Someone who attended one of our recent webinars () asked an interesting follow up question worth sharing. His association manager had recently told him that a Funding Plan based on the “Straight Line” methodology (officially the “Component Method” in National Reserve Study Standard terminology) was more accurate than a Funding Plan based on the “Cash Flow” methodology, and he wanted my opinion on the matter.
It appears that the manager is confused on the matter. In any Funding Plan methodology, the underlying data (the Reserve Component List) is the same. Changing Funding Plans has nothing to do with Reserve Component List accuracy, or Reserve Study accuracy.
Neither Funding Plan methodology is more accurate than the other. Mathematical calculations are mathematical calculations… they all should be accurate (unless one can’t reliably add, subtract, multiply, or divide). The only difference is in how much cash is going into your Reserve Fund (the recommended Reserve contributions). That is an issue of risk management, not accuracy.
Presuming your Funding Objective is identical (to become Fully Funded), computing your contributions using a Cash Flow (pooled) Funding Methodology will typically result in lower contributions, since it can be crafted in a smoother manner that eliminates the jumps and bumps typical with contributions calculated using the Straight Line method.
The Cash Flow Funding Methodology also opens up the possibility of different (lower) Funding Objectives, such as Threshold Funding or Baseline Funding (barely maintaining the Reserves cash-positive). A weak Reserve balance obviously increases the association’s risk of a special assessment, if or when the Reserve Fund is found to be inadequate. Even so, pursuing those lower objectives typically only drops the contributions another 10-15%.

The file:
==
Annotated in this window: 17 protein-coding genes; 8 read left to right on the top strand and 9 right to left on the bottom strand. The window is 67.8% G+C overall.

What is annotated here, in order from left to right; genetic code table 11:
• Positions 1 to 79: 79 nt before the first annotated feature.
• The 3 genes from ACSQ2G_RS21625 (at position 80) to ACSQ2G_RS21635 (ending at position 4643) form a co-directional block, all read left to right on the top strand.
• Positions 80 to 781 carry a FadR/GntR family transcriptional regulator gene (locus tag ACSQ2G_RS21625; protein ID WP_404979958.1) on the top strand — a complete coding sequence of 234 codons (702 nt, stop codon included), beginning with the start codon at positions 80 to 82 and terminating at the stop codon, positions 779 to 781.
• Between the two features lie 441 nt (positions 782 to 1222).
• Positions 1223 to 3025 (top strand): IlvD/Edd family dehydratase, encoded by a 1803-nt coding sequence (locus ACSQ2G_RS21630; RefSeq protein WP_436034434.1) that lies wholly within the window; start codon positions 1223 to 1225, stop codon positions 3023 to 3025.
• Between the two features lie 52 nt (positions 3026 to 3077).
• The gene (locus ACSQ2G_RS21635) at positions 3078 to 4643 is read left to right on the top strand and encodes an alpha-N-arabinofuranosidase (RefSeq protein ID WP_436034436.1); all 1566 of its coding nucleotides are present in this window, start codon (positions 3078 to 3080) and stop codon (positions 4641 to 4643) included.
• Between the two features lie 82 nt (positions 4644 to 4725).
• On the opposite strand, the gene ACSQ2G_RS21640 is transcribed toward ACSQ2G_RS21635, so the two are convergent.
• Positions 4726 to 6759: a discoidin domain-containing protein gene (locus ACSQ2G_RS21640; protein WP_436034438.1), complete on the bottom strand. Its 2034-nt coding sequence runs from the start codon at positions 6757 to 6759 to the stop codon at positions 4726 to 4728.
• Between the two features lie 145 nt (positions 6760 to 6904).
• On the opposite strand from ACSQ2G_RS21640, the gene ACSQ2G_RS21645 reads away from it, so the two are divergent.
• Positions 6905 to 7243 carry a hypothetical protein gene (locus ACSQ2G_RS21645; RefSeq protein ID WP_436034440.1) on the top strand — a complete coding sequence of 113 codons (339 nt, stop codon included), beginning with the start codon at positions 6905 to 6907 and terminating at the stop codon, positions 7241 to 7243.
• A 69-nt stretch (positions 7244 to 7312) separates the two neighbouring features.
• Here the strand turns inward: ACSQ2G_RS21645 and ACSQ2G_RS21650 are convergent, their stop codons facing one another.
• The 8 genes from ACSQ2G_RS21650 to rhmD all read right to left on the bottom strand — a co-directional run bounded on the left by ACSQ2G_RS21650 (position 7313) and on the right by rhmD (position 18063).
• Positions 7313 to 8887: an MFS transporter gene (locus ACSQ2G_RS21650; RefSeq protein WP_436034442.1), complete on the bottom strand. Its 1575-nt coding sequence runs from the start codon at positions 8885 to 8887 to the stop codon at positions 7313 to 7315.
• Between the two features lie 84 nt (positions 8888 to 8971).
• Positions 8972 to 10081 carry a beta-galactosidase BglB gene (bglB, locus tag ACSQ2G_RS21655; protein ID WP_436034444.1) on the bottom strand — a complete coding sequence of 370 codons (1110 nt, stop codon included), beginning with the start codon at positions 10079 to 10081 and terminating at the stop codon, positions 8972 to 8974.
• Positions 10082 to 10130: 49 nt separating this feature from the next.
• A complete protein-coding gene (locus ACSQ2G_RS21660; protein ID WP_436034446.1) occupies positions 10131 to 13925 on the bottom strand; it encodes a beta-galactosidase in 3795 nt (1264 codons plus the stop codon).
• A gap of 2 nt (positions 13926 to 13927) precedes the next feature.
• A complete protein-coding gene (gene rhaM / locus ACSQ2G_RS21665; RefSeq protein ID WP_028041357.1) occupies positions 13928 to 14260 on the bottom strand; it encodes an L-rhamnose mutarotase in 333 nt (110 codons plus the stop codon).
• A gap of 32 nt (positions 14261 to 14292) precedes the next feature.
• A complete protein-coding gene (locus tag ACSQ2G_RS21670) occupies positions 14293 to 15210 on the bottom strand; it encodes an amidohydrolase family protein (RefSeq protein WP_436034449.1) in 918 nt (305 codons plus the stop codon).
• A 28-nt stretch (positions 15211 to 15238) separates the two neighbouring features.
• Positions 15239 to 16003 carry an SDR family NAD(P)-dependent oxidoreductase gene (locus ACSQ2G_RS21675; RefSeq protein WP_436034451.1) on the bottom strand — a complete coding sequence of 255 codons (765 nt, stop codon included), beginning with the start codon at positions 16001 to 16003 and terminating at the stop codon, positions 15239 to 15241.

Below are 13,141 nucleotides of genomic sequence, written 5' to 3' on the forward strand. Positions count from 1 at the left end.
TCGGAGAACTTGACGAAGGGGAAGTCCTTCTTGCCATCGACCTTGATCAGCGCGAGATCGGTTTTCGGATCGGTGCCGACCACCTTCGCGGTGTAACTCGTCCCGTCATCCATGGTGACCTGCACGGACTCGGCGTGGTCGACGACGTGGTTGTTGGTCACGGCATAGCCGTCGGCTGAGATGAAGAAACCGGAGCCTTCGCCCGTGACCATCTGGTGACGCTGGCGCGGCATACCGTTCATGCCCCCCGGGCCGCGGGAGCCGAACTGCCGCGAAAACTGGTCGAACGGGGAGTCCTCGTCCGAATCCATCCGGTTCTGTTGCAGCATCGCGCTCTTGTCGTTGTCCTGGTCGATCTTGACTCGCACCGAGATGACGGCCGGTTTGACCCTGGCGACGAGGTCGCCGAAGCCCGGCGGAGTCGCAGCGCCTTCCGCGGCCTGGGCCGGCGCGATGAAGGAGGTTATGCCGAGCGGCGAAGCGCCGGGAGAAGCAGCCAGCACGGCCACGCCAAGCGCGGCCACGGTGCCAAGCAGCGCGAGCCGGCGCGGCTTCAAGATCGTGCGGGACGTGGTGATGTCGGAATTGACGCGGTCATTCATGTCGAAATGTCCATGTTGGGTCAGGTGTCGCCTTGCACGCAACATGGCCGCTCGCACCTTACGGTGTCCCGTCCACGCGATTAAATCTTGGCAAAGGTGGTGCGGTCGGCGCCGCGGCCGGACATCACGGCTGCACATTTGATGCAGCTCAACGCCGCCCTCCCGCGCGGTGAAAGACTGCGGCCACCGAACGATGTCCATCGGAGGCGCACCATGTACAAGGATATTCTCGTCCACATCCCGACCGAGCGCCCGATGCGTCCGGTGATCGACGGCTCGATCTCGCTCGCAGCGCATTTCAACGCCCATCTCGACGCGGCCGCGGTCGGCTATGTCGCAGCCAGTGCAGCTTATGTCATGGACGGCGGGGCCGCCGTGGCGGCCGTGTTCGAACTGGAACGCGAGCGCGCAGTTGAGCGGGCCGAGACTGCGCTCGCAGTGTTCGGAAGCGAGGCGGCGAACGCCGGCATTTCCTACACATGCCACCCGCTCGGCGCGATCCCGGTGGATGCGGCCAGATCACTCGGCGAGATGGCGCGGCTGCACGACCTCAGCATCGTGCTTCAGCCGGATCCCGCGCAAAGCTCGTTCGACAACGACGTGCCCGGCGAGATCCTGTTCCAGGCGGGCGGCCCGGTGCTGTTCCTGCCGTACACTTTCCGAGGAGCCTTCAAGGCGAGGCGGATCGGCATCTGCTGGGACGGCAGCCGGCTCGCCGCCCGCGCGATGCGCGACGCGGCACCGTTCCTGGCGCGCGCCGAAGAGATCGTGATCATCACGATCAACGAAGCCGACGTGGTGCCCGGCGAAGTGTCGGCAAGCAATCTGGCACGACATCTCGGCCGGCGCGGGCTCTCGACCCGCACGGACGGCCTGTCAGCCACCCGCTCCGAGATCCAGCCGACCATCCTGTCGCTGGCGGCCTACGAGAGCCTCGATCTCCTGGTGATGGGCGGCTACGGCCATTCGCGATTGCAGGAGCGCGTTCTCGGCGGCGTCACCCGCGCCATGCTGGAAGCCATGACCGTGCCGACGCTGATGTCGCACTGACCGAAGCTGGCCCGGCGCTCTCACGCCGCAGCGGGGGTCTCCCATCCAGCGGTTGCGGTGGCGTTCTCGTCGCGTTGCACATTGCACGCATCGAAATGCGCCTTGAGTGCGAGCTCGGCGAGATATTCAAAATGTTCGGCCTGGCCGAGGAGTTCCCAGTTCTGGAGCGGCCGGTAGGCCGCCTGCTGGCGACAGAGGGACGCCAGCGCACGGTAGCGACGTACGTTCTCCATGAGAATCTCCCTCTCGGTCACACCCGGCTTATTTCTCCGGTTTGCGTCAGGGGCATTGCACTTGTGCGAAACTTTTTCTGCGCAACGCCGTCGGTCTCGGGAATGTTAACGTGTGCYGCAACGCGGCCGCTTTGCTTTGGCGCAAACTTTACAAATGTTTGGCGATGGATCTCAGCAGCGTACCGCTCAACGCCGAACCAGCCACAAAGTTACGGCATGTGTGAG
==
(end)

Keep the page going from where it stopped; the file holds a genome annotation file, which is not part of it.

So choosing between funding methods is not an issue of accuracy. It is an issue of contribution smoothness through the years, and how much risk of special assessment the association wishes to take on. If the association wishes to avoid special assessments, they should pursue a Fully Funded objective. Risk of special assessment is measured by Percent Funded. That Percent Funded calculation is the same, no matter which contribution methodology is chosen.
I tend to think of accuracy having to do with the Reserve Component List (is everything included that should be, and are the life and cost estimates on-target), while the Reserve Funding Plan has to do with smoothness, fairness, and risk management.